Comms and the Americans with Disabilities Act

Avoid the common mistakes most brands make

Getty Images
Getty Images

This past Sunday marked the 30th anniversary of the Americans with Disabilities Act, legislation that remains the most important law in providing people with disabilities equal rights and access outside the classroom.

Despite the triumphs of the ADA, disabled people remain more likely to live in poverty, face unemployment and be paid less than our able-bodied peers.

Brands frequently leave disability initiatives out of their diversity planning and social initiatives altogether, despite the group's growing purchasing power and influence. When organizations do recognize ADA Anniversary or another disability initiative, it's usually with vague language or by highlighting a token disabled person.

Brands may claim to champion people with disabilities, but their websites often don't have basic accessibility features. It's hard to authentically support the disabled while still being in violation of a major section of the ADA.

Brands make the same mistakes with disability rights that they do with the Black Lives Matter movement and Gay pride. While they claim solidarity, the executive teams and practices of the company often do not reflect their words.

Here are a few ways your brand can honor the ADA appropriately:

Commit to an existing disability initiative: The United Spinal Association recently launched the ADA Corporate Challenge, encouraging organizations to look at disability inclusion and make changes. Your organization can also pledge to achieving a score of 100 on the Disability Equality Index. Being publicly involved in these efforts will showcase your brand's leadership and encourage other organizations to follow.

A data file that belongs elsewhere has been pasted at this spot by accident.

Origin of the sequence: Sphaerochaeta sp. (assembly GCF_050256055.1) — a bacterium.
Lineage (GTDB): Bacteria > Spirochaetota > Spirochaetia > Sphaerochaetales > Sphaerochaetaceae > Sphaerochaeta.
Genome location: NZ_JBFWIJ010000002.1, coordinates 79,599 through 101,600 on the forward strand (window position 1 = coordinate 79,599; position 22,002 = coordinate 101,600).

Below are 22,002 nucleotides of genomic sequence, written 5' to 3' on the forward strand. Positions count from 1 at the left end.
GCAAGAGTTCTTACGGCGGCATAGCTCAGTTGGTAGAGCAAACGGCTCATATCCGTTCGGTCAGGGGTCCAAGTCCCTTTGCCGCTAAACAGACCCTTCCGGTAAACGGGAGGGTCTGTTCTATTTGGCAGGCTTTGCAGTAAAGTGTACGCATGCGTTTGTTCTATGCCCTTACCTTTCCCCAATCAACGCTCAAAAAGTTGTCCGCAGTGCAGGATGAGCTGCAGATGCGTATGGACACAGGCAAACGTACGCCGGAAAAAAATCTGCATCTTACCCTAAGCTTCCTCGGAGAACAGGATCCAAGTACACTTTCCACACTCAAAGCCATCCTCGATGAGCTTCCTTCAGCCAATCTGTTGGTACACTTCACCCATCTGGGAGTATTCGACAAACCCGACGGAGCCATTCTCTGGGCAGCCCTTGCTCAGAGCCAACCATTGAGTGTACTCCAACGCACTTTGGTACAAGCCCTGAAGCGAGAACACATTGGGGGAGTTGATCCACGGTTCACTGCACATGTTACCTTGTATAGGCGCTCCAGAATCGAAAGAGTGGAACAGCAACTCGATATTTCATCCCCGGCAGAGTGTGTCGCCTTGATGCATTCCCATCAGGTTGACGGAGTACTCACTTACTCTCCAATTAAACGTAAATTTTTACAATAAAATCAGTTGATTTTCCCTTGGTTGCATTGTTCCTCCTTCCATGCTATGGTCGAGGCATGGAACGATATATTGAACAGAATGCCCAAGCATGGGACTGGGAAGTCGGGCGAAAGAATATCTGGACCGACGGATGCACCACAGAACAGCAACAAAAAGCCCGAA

Acknowledge shortcomings and commit to doing better: This is especially helpful to employees with disabilities and in creating a more inclusive workplace. Do you have people with disabilities on leadership teams? How accessible are your offices? Acknowledge where you can improve and tell your employees you're working to make changes.

Don't make it about you: Use this as an opportunity to educate your followers across social channels. Leave any mention of your brand out and instead explain to your followers why the ADA is important to everyone. Share quotes from famous disability rights activists or links to resources where they can learn more.

Next year, acknowledge the anniversary company-wide: The C-suite should get together and put out a mass company email explaining why the ADA anniversary is important to the organization and to its leadership. Include links to resources like ADAanniversary.org or Disability:IN.

At the end of the day, authenticity and connection are key. The disability movement isn't about a specific day, but is about a commitment to changing the future for the better and ending ableism.

Kristen Parisi is a writer and disability and media expert. You can reach her at http://kristenparisi.net.

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